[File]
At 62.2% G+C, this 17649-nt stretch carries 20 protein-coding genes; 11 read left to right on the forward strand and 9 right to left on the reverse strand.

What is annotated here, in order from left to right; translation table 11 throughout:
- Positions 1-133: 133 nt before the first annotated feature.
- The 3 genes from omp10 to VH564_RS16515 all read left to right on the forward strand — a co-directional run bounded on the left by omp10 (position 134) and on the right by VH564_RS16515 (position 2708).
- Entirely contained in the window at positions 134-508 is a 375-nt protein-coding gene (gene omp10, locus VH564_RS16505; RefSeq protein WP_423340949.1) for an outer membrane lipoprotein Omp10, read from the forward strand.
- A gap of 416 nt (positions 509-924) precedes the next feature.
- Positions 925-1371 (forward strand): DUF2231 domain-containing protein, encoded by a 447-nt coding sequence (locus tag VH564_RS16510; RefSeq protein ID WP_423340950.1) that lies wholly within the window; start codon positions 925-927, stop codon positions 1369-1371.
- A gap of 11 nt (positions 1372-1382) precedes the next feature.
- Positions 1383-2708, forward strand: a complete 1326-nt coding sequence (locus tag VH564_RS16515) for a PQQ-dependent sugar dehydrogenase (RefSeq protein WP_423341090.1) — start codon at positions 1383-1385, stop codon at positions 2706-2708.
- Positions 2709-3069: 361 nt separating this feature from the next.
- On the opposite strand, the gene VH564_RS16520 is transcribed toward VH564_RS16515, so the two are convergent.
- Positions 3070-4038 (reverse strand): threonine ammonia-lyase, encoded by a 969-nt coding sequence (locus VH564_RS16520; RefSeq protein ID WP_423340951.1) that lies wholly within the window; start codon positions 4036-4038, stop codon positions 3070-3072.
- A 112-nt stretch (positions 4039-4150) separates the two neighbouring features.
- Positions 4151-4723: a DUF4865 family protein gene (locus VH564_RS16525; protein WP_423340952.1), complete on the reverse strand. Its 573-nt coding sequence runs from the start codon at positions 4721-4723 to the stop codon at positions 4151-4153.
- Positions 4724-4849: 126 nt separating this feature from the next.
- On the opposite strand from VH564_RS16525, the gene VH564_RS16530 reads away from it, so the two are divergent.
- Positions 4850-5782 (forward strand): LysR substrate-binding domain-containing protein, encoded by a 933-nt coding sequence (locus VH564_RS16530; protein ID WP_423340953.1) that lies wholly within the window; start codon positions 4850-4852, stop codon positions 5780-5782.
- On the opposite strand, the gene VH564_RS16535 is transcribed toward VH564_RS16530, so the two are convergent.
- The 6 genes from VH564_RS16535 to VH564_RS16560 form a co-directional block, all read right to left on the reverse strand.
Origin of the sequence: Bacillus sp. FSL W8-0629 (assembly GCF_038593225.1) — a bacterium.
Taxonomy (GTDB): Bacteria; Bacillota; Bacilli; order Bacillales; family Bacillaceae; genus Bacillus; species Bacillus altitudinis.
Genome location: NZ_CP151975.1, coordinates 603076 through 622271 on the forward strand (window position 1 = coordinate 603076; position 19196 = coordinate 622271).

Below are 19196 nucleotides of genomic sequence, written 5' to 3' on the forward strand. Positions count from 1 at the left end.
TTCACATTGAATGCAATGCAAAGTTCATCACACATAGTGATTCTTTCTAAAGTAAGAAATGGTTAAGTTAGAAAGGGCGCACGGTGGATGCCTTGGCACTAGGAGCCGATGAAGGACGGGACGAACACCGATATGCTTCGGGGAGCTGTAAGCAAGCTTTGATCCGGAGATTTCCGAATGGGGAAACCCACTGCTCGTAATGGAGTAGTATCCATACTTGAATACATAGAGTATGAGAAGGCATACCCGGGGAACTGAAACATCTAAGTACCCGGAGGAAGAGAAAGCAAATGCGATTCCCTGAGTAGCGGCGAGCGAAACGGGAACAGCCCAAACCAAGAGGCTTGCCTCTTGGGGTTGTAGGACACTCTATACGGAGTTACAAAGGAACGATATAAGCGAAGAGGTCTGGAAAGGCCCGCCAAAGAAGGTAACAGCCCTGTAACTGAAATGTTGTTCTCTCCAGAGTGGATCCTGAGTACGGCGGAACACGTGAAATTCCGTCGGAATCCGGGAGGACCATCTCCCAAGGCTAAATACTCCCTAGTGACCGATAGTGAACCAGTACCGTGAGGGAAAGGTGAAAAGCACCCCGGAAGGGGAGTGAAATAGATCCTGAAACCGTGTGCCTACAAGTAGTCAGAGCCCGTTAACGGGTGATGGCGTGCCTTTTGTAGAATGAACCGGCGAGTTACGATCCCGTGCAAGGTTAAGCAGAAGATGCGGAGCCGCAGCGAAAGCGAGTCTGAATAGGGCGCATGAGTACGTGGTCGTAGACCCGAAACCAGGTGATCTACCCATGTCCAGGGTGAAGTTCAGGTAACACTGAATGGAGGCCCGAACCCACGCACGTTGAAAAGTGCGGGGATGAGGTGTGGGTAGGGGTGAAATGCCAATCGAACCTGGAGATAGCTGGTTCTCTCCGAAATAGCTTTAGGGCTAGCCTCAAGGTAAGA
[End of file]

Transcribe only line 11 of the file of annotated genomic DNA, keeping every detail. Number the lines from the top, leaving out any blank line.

- On the opposite strand, the gene VH564_RS16520 is transcribed toward VH564_RS16515, so the two are convergent.